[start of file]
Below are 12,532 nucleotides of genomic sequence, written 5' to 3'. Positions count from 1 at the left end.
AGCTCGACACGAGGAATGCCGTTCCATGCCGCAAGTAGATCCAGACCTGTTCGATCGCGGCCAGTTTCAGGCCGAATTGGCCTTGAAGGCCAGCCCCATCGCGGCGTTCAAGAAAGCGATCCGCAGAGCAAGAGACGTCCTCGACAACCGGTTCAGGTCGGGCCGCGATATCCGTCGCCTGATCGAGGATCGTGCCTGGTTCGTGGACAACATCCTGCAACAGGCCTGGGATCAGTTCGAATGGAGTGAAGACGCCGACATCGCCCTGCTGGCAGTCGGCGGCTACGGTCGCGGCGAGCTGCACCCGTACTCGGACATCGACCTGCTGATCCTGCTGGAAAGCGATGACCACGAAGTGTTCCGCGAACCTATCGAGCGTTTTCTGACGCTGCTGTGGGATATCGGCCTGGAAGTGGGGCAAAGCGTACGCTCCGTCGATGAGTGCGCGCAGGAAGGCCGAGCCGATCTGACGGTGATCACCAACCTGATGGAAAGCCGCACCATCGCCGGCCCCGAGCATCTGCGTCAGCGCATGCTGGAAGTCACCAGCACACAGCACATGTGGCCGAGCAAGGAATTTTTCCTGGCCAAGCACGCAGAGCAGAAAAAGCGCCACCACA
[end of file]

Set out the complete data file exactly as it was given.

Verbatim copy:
Below are 12,532 nucleotides of genomic sequence, written 5' to 3'. Positions count from 1 at the left end.
AGCTCGACACGAGGAATGCCGTTCCATGCCGCAAGTAGATCCAGACCTGTTCGATCGCGGCCAGTTTCAGGCCGAATTGGCCTTGAAGGCCAGCCCCATCGCGGCGTTCAAGAAAGCGATCCGCAGAGCAAGAGACGTCCTCGACAACCGGTTCAGGTCGGGCCGCGATATCCGTCGCCTGATCGAGGATCGTGCCTGGTTCGTGGACAACATCCTGCAACAGGCCTGGGATCAGTTCGAATGGAGTGAAGACGCCGACATCGCCCTGCTGGCAGTCGGCGGCTACGGTCGCGGCGAGCTGCACCCGTACTCGGACATCGACCTGCTGATCCTGCTGGAAAGCGATGACCACGAAGTGTTCCGCGAACCTATCGAGCGTTTTCTGACGCTGCTGTGGGATATCGGCCTGGAAGTGGGGCAAAGCGTACGCTCCGTCGATGAGTGCGCGCAGGAAGGCCGAGCCGATCTGACGGTGATCACCAACCTGATGGAAAGCCGCACCATCGCCGGCCCCGAGCATCTGCGTCAGCGCATGCTGGAAGTCACCAGCACACAGCACATGTGGCCGAGCAAGGAATTTTTCCTGGCCAAGCACGCAGAGCAGAAAAAGCGCCACCACA